Friday, April 18, 2014

A Ghostly Balloon

On the night I was taking this shot, I was all set up to snap my photo, when I noticed a lone balloon, tied to the railing, floating in the air, the lone obstruction in my otherwise clean and clear shot of the Haunted Mansion.  At first, I thought of what I could do to hide it, but the more I thought about it, the more I thought it might actually be humorous to feature this souvenir as the lone subject in an otherwise surreal scene from Disneyland's most macabre property.  And so, I let the balloon simply waft in the almost-still air.  I let the exposure run for half a minute, capturing as much detail as I could from an ordinarily dark scene.  And when I was done, there was the balloon in the middle of the shit, drifting just ever so lazily so, almost like it was a hovering spirit itself. 

At least that's the story I'd like to think this photo tells. What do you think?

Gazing up the steps toward the Haunted Mansion.

Thursday, April 17, 2014

Another Afternoon by the Fountain

Man has always been attracted to being near water. Perhaps it's that innate psychological association between water and life and benefit, but people have always flocked to beaches, riverfronts, and lakes. And on a smaller scale, to pools, fountains, and water features.  Not only are they often beautiful, they are actually cooler and more physically pleasant to be around.  So it makes a lot of sense to make the focal point of Disney California Adventure's revised entry place a fountain.  The Carthay Circle Fountain is a beautiful homage to the art deco, with sleek lines and cool colors, and it's a popular waiting spot or relaxation bar.  On a beautiful day, it's certainly a lovely experience to just sit by the water and take in the sights!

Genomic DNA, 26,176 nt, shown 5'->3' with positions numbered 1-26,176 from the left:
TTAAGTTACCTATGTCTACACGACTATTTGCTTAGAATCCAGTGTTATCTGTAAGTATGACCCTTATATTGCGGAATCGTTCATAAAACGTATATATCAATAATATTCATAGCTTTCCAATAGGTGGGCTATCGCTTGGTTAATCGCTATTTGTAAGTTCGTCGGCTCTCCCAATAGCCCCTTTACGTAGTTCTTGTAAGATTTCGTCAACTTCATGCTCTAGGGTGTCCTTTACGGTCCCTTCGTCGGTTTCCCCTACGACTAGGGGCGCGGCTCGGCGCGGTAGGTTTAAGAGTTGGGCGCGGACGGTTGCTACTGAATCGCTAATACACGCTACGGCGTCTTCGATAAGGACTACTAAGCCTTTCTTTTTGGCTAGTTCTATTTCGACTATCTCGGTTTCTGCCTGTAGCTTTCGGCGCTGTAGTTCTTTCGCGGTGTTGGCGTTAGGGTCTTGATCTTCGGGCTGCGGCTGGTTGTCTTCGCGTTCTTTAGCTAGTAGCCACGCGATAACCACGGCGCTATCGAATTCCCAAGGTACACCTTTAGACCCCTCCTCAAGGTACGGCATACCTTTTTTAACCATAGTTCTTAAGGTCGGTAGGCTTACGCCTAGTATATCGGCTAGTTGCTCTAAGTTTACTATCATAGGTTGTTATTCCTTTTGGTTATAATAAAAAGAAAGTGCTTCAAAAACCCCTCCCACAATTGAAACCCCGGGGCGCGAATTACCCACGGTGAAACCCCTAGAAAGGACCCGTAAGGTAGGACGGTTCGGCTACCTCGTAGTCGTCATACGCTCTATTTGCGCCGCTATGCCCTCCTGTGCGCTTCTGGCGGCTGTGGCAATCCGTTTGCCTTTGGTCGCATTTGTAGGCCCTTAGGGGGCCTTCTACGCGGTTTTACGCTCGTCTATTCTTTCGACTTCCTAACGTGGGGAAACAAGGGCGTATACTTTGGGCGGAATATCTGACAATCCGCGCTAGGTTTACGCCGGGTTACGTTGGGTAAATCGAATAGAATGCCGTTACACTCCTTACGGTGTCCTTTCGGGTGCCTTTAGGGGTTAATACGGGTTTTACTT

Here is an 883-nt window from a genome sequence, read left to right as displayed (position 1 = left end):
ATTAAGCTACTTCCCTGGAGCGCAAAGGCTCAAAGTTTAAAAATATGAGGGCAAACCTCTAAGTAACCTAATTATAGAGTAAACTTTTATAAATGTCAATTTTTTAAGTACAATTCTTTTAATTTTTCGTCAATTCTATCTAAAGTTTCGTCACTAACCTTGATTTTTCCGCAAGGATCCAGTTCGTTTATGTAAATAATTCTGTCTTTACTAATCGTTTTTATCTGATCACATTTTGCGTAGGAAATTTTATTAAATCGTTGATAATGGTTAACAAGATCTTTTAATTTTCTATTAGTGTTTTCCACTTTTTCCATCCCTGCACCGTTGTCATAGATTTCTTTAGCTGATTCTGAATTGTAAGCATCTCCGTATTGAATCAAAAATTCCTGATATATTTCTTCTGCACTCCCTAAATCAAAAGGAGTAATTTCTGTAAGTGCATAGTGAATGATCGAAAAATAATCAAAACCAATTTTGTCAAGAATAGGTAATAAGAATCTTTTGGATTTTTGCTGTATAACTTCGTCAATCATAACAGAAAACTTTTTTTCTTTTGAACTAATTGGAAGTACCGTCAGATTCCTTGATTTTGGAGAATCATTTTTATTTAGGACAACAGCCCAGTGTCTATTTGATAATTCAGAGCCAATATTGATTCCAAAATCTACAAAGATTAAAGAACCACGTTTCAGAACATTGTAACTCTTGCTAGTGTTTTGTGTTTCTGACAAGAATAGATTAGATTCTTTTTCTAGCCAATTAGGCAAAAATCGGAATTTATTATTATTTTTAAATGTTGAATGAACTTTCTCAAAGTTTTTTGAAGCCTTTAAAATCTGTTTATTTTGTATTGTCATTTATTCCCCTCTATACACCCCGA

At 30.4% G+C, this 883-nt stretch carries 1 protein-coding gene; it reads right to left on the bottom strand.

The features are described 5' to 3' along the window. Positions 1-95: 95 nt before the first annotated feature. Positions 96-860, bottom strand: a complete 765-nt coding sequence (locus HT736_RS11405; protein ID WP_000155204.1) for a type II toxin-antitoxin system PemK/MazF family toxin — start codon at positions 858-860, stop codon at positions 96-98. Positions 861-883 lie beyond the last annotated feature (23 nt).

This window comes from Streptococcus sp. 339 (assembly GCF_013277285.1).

Golden afternoons at Carthay Fountain are bliss.

Wednesday, April 16, 2014

From 1900 to Space

I've always thought that the view from the head of The Hub over toward Space Mountain was an interesting juxtaposition between the turn-of-the-century Victorian charm of Main Street U.S.A. and the futuristic sleek lines of Tomorrowland.  There's such a contrast in styles, and Space Mountain seems to loom unnaturally large over the Plaza Inn.  This contradicts the basic theming philosophy of keeping each land contained and feathering transitions to prevent any jarring overlay of themes, but that's just what happens here due to viewlines.  On the other hand, this scene has been like this for so many years that everyone's just used to it. And indeed, even though it doesn't make technical sense, I actually like the way these two structure interact with each other, visually.  It just makes for an eye-catching scene!

Space Mountain looms over the Plaza Inn.

Tuesday, April 15, 2014

An Explosive Finale

SPOILER ALERT!

The following post contains photos from the redesigned final lift hill on Big Thunder Mountain Railroad. If you do not wish to know what the new effects look like, then read no further and do not scroll down to the photos!

Alright?

Are you sure now?

Last chance... I want to make sure you read the warning in the second paragraph.

Okay, here we go...

Big Thunder Mountain Railroad has been open for a month now, and I think enough time has passed to be able to shed some light on the one new redesigned aspect of the ride experience.  Of course, the track has been completely replaced and is now buttery smooth, and the town of Rainbow Ridge (formerly named Big Thunder) has been rebuilt and given a fresh coat of paint, and all the theming elements and animatronics have a new gleam to them from their refurbishment.  But there has been one wholly different part of the ride, and it occurs at the third and final lift hill of this thrilling mine train roller coaster.

Previously, riders coming into the final lift hill ascended a crickety track with boulders shaking awkwardly, simulating an earthquake, with a silhouetted projection of falling rocks (or mostly rubble) reinforcing the instability of the cave.  However, in the new and improved Big Thunder Mountain Railroad, riders find themselves in a blasting zone gone wrong.  3D mapping projections trace dynamite trails along the rocks, as explosives shoot forth from each side in a billowing discharge of smoke and "fire."  This culminates with a charge directly above riders' heads at the apex of the hill going off right into their faces!  The effect is achived with a combination of ejected fog, projections, and lighting, but it's quite impressive, and rather realistic! The first time I rode, I was blown away (pun intended)!